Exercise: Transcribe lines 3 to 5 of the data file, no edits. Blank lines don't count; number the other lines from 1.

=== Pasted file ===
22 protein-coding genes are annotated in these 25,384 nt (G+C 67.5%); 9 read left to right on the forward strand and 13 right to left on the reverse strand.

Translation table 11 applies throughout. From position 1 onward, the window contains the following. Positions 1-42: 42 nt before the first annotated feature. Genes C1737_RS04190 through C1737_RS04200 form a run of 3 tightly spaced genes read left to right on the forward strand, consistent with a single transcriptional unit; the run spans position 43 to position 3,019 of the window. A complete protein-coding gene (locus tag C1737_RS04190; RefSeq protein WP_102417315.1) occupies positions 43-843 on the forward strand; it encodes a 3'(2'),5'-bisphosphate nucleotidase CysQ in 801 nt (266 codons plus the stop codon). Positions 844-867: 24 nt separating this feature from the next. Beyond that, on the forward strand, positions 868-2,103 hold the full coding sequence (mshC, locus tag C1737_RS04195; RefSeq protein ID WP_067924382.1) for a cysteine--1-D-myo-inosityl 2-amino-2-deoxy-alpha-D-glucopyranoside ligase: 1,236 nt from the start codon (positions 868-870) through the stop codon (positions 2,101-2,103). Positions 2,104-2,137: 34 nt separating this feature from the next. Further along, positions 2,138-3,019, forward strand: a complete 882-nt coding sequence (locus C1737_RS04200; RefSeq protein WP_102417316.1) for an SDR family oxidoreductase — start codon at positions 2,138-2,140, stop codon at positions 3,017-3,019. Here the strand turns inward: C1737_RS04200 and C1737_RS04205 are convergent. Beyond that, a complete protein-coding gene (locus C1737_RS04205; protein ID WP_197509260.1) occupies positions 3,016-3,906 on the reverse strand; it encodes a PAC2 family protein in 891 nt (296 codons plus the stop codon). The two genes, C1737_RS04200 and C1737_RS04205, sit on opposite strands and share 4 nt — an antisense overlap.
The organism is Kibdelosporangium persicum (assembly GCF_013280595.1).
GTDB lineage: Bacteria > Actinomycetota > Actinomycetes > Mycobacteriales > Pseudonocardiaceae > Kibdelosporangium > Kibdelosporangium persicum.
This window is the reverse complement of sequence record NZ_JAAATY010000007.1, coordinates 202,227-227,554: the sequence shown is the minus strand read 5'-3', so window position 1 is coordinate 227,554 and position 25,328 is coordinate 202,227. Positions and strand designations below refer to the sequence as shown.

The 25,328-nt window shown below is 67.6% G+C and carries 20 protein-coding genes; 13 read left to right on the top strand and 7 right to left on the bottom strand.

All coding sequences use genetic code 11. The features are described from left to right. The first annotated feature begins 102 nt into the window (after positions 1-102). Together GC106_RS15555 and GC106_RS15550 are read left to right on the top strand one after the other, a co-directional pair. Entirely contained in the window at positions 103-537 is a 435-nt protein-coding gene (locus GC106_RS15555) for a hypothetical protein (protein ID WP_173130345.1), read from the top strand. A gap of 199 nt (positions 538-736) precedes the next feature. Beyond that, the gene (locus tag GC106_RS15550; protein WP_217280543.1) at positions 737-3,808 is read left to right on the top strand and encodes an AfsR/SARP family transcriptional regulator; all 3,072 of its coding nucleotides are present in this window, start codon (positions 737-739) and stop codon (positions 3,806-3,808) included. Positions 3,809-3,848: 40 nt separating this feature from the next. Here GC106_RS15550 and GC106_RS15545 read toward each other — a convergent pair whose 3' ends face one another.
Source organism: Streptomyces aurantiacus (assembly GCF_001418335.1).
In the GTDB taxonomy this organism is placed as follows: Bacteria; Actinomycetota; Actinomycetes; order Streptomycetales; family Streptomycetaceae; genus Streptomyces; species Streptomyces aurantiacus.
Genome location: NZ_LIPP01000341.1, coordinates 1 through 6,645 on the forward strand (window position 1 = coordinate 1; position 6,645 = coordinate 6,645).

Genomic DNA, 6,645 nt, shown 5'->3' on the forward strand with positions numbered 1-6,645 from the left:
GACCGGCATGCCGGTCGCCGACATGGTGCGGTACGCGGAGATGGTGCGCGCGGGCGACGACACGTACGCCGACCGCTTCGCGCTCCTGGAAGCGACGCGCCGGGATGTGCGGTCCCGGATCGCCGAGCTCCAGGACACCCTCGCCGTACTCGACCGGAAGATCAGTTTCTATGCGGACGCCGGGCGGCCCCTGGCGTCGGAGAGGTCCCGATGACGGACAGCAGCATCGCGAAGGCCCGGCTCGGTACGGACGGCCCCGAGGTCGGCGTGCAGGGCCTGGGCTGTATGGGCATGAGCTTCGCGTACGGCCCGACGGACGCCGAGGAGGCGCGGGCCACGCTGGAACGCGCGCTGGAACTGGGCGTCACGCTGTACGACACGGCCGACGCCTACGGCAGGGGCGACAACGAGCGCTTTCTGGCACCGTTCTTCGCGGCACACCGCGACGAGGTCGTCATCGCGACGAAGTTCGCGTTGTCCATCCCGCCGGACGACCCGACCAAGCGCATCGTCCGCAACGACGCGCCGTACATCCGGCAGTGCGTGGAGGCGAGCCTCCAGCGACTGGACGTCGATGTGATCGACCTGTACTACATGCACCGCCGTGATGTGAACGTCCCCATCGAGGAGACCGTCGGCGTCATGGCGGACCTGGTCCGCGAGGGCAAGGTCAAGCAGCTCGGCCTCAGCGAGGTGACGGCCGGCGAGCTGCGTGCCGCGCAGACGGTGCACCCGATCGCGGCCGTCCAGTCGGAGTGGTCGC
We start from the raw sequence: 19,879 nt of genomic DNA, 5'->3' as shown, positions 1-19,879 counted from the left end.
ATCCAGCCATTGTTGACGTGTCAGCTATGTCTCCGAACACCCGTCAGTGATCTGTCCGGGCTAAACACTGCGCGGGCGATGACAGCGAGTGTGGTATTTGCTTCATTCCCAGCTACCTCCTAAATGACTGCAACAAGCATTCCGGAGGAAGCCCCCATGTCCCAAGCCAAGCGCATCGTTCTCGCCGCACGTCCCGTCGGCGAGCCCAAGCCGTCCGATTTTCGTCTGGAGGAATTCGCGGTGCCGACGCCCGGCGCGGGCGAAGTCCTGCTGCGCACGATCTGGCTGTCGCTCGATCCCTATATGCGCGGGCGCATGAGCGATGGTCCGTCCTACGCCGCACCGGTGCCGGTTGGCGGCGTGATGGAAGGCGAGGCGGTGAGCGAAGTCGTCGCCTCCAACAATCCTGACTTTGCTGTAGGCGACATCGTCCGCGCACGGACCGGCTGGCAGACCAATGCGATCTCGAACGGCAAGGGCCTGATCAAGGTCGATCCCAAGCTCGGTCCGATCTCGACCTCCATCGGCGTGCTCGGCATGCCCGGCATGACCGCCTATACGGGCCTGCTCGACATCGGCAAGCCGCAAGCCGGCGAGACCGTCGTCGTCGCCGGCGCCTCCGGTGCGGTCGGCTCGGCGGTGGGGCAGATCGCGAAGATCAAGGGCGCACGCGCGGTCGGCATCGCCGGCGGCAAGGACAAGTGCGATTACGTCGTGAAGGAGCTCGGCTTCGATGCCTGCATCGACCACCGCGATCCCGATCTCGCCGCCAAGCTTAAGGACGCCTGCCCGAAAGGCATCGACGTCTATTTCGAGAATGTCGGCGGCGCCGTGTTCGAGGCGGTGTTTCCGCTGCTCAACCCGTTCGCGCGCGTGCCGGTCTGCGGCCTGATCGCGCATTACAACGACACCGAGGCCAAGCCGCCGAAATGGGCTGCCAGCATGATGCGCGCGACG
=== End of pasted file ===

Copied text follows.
The organism is Kibdelosporangium persicum (assembly GCF_013280595.1).
GTDB lineage: Bacteria > Actinomycetota > Actinomycetes > Mycobacteriales > Pseudonocardiaceae > Kibdelosporangium > Kibdelosporangium persicum.
This window is the reverse complement of sequence record NZ_JAAATY010000007.1, coordinates 202,227-227,554: the sequence shown is the minus strand read 5'-3', so window position 1 is coordinate 227,554 and position 25,328 is coordinate 202,227. Positions and strand designations below refer to the sequence as shown.